Apr. 11, 2019

Reflections Dr. Louis Gates's Reconstruction: America After The Civil War

Last night I finished watching Dr. Louis Gates's PBS special Reconstruction: America After The Civil War. This 4-hour program focused on treatment historically of African Americans from the period of 1865-1915 in the United States. This afternoon, I would like to critique and reflect on what I learned from viewing this program.  #joesmokeblackthougths
 
Although the program opened the door of historical knowledge to those viewing the program related to the horrific treatment of our black ancestors. I was quite disappointed in the choices Dr. Gates made regarding who voices were chosen to present that history. Of course, Dr. Gates mentioned what some say are the big 4 HBCU's, Hampton, Howard, Tuskegee, and Fisk Universities. The only historical voices related directly to the discussion of black history from an HBCU came from Howard University historian Edna Green Medford. There was a detailed look at Fisk University's Jubilee Singers and the impact of those singers in reflecting a powerful positive visual image of African Americans nationally and internationally. Of course in discussing Reconstruction aftermath you must discuss the impact of Booker T. Washington and the miracle of Tuskegee Institute.
 
Yet many of the voices used to relay the message of Reconstruction: America After The Civil War had a heavy bend toward the ivy towered centers of the educational institutions from the northeast states. I also was quite disappointed that Dr. Gates spent no time at all building a case for reparations for African Americans. The fact that Dr. Gates failed to discuss how African Americans were purposely written out of the land grant programs that were on-going at the time of Reconstruction. How could he state that the image of "The New Negro" was devised by Dubois yet fail to mention that Alain Locke of Howard University actually was the developer of the black arts movement? That whole part was confusing you give W.E.B. Dubois his props but then you spend time degrading him as a stodgy Blackman who slept in his 3-piece suit. You have your, fellow Harvard University colleague, Cornel West extol the intellectual prowess of DuBois. Then, you allow Cornel West to say that he couldn't roll with Dubois because Dubois didn't like jazz or the blues. How could you allow that discussion without any historical context? Who's to say that DuBois wouldn't have enjoyed Marvin Gaye, Stevie Wonder, or the other musicians and singers West mentioned? You talked about DuBois's Souls of Black Folks but failed to mention his seminal work on Black Reconstruction? Wasn't the program supposed to be about Reconstruction? That choice truly confused me.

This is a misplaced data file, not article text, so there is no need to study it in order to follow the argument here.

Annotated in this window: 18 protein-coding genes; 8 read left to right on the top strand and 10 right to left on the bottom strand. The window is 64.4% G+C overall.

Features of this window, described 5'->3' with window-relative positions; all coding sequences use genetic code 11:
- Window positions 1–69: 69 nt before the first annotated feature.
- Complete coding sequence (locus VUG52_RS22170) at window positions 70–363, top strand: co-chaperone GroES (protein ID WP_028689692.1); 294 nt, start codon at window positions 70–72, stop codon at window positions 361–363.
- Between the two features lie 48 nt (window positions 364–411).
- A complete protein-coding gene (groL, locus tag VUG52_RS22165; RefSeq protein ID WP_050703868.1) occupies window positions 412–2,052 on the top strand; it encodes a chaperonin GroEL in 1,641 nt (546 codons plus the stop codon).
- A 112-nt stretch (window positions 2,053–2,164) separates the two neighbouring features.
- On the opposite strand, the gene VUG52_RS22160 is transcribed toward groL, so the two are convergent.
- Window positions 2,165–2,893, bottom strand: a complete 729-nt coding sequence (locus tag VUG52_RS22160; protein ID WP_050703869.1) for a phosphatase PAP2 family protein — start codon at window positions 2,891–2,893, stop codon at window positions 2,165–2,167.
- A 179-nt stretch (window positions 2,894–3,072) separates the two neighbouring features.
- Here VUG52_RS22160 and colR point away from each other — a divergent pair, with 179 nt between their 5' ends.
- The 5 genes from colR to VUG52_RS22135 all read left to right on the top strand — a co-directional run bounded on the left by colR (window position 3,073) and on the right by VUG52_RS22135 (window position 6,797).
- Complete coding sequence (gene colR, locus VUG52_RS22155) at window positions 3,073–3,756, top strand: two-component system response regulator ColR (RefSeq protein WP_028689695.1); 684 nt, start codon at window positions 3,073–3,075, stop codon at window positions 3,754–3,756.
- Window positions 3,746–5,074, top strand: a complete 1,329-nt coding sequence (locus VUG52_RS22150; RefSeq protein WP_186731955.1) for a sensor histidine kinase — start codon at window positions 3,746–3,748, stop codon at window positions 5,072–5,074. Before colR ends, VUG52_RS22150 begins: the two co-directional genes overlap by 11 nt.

You failed to mention the Race Riot in Atlanta in 1906. You did, however, mention the Wilmington Race Riot of 1898. That coverage of in-depth but you also gave Theodore Roosevelt's presidential reign a pass by not mentioning his blinking when white Americans came after him for inviting Booker T. Washington to the White House for dinner in 1901. Roosevelt never invited another black man to the White House again. I also didn't understand why you didn't spend more time on the issue of black peonage? This system caused massive damage in the black communities in terms of loss of life as well as economic deprivation. Of course, you only had 4-hours to tell a story that lasted a period of 50 years, 1865-1915. So you did have to make historical choices. My wish would have been that you selected historians from the HBCU's to assist you in telling the story of Reconstruction: America After The Civil War. Also, it is no wonder why African Americans never received any financial reparations during the period of these 50 years. The economic and political cards north and south were stacked against them. In addition, so many of our black ancestors had no idea what the word "reparations" meant. It was easy for White America to pull the racist white wool over their eyes. I would recommend that every black person in this country block out 4 hours to watch this historic piece even with the show's deficiencies. Dr. Gates, you said it best during the program with this Orwellian quote, Who controls the past controls the future. Who controls the present controls the past. We must as a black community be fully cognizant of our past history in this country. Or we will continually be doomed to repeat our failures.